PA Gaming Slows, Questions Arise

Member Group : Allegheny Institute

Pennsylvania’s gaming revenue numbers for 2017 show a slight increase over 2016. However, this modest increase belies a worrisome trend that researchers at the Allegheny Institute for Public Policy say requires deeper analysis.

State-released figures show revenues for table games increased 4.4 percent over 2016, to $890.6 million. However, slot machine income was down 1 percent, to $2.3 billion. These results are not encouraging for two reasons, say Frank Gamrat, a senior research associate, and Jake Haulk, president of the Pittsburgh think tank.

“First, table games revenues (growth), on a year-over-year basis have been slowing since 2014 – from 7.8 percent in 2015 to 5.6 percent in 2016 and the latest at 4.4 percent,” they say (in Policy Brief Vol. 18, No. 4).
“To go with that growth slowdown, slots revenue has been slipping slightly lower year-to-year since the peak 2012 reading of $2.47 billion to stand at $2.34 billion in 2017.

“Second, the implications for state tax revenue from this weakening picture are considerable,” the Ph.D. economists say, reminding that while table games gross revenue is taxed at 16 percent, slots revenue is taxed at 54 percent.

To wit, the decrease in gross slots revenue from 2016 to 2017 of close to $24 million resulted in a nearly $13 million decline in taxes paid. The $37.4 million increase in table games brought in an additional $6 million. But that leaves the commonwealth short $7 million of the year-earlier collection.

That said, Pennsylvania’s gambling landscape is changing. Last year, the state Legislature approved an expansion program that allows for up to 10 new mini-casinos. It could add between 300 and 750 slot machines and up to 40 table games at each site.

If all 10 casinos open, and each increases its gaming options by the maximum, that would represent a 28 percent increase in slot machines and a 32 percent increase in table games.

“Presumably, the sheer number of additional slot machines and tables will lift tax revenues to some extent,” Gamrat and Haulk say. “But the question is whether or not the increase will be substantial or merely incremental and whether any upturn can be sustained.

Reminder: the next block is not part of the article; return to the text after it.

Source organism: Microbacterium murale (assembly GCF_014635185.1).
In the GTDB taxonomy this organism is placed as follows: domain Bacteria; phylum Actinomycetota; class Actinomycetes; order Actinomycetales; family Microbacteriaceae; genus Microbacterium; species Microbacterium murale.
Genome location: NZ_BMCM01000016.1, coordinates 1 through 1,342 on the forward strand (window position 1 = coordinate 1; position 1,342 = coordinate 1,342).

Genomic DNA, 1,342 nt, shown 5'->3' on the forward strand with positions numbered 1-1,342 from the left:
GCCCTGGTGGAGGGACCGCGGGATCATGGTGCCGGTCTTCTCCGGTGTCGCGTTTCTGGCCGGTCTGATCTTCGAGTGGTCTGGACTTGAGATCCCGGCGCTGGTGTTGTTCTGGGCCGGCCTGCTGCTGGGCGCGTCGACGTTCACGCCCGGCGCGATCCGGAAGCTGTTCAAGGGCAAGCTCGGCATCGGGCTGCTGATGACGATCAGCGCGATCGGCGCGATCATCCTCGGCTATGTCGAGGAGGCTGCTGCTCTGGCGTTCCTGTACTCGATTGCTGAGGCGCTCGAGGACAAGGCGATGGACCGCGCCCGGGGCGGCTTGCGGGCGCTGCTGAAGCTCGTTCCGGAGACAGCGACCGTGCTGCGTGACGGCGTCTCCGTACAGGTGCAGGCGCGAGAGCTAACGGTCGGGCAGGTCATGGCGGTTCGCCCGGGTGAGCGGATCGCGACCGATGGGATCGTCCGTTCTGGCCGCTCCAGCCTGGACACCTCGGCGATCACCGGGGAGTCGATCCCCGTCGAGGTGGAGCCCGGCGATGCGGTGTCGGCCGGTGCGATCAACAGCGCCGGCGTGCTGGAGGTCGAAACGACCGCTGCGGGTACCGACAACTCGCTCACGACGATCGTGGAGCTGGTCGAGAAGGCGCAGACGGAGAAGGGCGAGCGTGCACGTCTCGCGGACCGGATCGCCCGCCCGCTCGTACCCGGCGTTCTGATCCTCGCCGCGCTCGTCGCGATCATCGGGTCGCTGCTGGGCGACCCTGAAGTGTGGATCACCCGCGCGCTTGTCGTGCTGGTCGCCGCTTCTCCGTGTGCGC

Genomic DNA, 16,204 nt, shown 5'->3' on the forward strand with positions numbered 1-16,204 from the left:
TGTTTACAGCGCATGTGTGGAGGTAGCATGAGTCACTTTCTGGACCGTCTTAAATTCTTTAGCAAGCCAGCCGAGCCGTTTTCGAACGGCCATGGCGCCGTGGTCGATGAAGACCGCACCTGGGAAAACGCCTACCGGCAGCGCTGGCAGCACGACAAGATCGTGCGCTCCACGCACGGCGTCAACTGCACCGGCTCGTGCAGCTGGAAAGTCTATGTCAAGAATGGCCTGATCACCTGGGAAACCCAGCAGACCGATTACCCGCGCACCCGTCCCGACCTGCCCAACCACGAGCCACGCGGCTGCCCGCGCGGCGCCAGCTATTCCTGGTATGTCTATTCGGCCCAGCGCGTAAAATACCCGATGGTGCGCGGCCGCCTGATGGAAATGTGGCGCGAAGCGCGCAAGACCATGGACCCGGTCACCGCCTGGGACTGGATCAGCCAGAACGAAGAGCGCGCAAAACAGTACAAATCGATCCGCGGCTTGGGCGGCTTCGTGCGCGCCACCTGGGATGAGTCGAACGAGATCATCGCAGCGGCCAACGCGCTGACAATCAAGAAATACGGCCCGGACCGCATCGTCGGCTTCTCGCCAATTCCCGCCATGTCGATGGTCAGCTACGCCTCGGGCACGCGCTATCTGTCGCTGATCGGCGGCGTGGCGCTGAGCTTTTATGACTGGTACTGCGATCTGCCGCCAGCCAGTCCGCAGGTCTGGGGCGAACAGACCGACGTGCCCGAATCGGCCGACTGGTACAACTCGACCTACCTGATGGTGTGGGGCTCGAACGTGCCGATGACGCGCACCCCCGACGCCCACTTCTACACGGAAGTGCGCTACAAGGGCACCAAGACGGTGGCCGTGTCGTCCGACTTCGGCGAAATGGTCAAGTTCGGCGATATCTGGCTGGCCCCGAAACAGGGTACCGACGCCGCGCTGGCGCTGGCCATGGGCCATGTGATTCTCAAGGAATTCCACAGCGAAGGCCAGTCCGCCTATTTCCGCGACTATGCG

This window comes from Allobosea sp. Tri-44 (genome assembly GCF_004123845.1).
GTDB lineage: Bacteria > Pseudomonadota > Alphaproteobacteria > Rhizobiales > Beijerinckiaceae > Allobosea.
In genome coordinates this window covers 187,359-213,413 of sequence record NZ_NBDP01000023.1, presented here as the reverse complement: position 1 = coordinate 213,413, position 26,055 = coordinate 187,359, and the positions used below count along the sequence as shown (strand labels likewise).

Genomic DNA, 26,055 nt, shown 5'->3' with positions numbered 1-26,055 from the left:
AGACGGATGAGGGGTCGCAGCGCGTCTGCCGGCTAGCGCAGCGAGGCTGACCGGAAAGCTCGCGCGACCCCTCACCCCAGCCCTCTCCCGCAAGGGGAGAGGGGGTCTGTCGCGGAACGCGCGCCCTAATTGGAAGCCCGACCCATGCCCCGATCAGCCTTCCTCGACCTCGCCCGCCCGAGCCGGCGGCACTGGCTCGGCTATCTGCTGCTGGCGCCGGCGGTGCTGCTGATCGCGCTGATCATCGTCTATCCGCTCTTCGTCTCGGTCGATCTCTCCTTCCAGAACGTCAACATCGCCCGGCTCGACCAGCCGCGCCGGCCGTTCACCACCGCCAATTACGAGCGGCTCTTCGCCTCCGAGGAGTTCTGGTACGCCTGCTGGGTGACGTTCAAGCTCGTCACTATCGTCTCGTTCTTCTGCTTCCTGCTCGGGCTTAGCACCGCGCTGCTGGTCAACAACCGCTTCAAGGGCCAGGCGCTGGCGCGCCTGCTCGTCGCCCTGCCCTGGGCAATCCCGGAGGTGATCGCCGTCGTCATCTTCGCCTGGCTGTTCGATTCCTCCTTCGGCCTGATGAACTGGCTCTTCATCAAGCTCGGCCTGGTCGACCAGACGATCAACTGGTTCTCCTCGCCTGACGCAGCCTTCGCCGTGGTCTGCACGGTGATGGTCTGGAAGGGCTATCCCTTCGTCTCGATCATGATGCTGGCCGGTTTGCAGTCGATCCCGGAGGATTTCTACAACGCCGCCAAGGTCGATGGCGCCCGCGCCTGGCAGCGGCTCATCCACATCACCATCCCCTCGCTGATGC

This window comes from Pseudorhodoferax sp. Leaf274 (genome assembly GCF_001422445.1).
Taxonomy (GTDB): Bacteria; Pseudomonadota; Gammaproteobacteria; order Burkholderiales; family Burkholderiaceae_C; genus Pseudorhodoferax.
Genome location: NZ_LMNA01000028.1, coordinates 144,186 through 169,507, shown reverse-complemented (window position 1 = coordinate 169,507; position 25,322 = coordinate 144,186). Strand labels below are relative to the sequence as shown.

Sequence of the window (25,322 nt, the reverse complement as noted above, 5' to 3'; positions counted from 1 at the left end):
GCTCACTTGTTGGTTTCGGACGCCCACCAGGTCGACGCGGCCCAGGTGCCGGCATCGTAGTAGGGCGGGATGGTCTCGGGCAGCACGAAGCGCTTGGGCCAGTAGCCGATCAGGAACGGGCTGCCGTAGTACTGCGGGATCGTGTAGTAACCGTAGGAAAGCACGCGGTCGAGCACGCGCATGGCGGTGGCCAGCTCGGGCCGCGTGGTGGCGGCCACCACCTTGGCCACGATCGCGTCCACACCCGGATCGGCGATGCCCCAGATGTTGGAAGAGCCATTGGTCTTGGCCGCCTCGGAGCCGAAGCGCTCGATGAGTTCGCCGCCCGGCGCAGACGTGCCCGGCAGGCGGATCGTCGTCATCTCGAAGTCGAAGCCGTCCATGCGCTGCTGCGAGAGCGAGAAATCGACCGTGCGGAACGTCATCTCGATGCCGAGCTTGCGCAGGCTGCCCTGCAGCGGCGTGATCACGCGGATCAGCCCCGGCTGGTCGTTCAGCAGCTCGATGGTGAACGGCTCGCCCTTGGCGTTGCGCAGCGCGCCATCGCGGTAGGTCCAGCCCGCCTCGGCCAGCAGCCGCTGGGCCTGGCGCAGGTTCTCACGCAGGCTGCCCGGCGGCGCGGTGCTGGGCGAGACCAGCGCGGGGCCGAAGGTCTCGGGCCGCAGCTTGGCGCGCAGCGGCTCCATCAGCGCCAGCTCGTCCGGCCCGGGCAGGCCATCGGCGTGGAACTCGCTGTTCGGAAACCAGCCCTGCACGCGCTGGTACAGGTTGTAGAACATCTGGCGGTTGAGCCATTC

“Clearly, the question of ‘saturation’ needs to be answered,” the scholars caution. “Can Pennsylvania’s population and economy support in a profitable manner 22 casinos, gaming in airports, truck-stops and on the Internet?”

Given that the neighboring states of Delaware, Maryland, New Jersey, Ohio and West Virginia also have gambling, and how that significantly reduces the influx of out-of-state gaming dollars, Pennsylvania’s expansion could be quite risky.

With the lion’s share of players likely coming from Pennsylvania, Gamrat and Hauk say it’s important to note that for every gaming dollar lost – which is the casinos’ gain – it’s money not being spent on other things, be they recreational, luxuries or necessities.

Additionally, while new casino jobs are welcome, they cannot replace manufacturing and gas industry jobs in terms of productivity and multiplier effects.

Chasing gaming jobs by expanding gambling sites is a poor substitute for creating a far friendlier business climate that attracts manufacturing firms and encourages companies already here to expand,” Gamrat and Haulk stress.
“Addressing the overweening political power and costs of public sector unions would be a great start,” they say. “Coming to grips with economic reality is a must.”

Colin McNickle is a senior fellow and media specialist at the Allegheny Institute for Public Policy ([email protected]).